If someone contacts you by phone, by letter, or by email, and asks for

  • personal information
  • financial information
  • insists on immediate payment
  • attempts to frighten you with the threat of a problem or virus on your computer

Then someone is attempting to scam you.

Ignore the letter. Ignore the email. Hang up the phone.
If there's a threatening message on your computer screen that you can't close, reboot.
Don't let anyone you don't know take remote control of your computer.


Be Alert


                                 Be Conscientious


Be Suspicious


If you think you are being scammed, you probably are.


 Scam-Detector is a good source about the current scams in circulation.
To go to their website, click or tap here.

 For a New York Times article on the IRS Scam, click or tap here.


 New Scam: If you get a phone call from the Office of the Inspector General or
Social Security threatening legal action, and leaving a phone number, ignore it.
It's a scam. For more information, click or tap here.


Millennials Increasingly Duped by Tech Support Scams

  • By Don Reisinger
  • October 19, 2016 02:16pm EST

Fifty percent of those who were duped by customer-service scams last year were millennials, Microsoft finds.

Chances are, you've been targeted by a tech support scam, but did you fall for it?

According to a report from Microsoft, two-thirds of people have experienced a tech support scam in the last year. One in five downloaded software, visited a scam website, or handed over financial data to fraudsters; 1 in 10 lost money.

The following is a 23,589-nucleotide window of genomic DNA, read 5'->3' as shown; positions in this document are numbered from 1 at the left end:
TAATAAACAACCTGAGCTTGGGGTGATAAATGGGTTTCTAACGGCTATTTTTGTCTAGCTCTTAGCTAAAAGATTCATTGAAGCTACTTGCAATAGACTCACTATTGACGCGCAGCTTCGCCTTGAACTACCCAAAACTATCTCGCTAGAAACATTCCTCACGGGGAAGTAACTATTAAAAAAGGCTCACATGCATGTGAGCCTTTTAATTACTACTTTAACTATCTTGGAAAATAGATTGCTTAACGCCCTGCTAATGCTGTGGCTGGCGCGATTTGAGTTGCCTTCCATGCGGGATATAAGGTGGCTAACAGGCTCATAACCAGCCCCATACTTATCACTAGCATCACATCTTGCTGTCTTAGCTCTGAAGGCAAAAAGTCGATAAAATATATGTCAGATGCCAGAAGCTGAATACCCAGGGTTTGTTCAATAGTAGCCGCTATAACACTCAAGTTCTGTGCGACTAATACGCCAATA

And while older tech users are still falling victim to these scams, the report included a surprising revelation: 50 percent of those who were duped were (the usual tech-savvy) millennials ages of 18 and 34.

"The 'old school' method of tech support scams follows an all-too-common pattern: fraudster calls a senior citizen at home claiming to have a relationship with a reputable company; misrepresents the existence of malware, computer viruses or other technical problems on a personal computer; and proceeds to sell the senior citizen unnecessary tech support for a fee," Courtney Gregoire, senior attorney in Microsoft's Digital Crimes Unit, said in a statement.

But just because you spend much of your time on the Web doesn't mean you're immune to scams. "By leveraging pop-ups, unsolicited email and scam websites as additional entry points for scams, fraudsters are reaching a broader number of people including younger than expected victims," Gregoire says.

Data was collected this summer from respondents in Australia, Brazil, Canada, China, Denmark, France, Germany, India, Singapore, South Africa, the UK, and US.

Microsoft found that victims over 65 are most often scammed via phone (44 percent unsolicited call, 38 percent pop-up or online ad, 33 percent unsolicited email, and 26 percent redirected to website). In contrast, millennials are more likely to have been redirected to a fraudulent website (50 percent) or duped by a pop-up advertisement (59 percent) as compared to receiving an unsolicited call (26 percent).

In the US alone, 20 percent have lost money to scams, though 92 percent recovered at least some of those funds. People in China and India, on the other hand, were only able to recover some money in 58 percent and 67 percent of cases, respectively.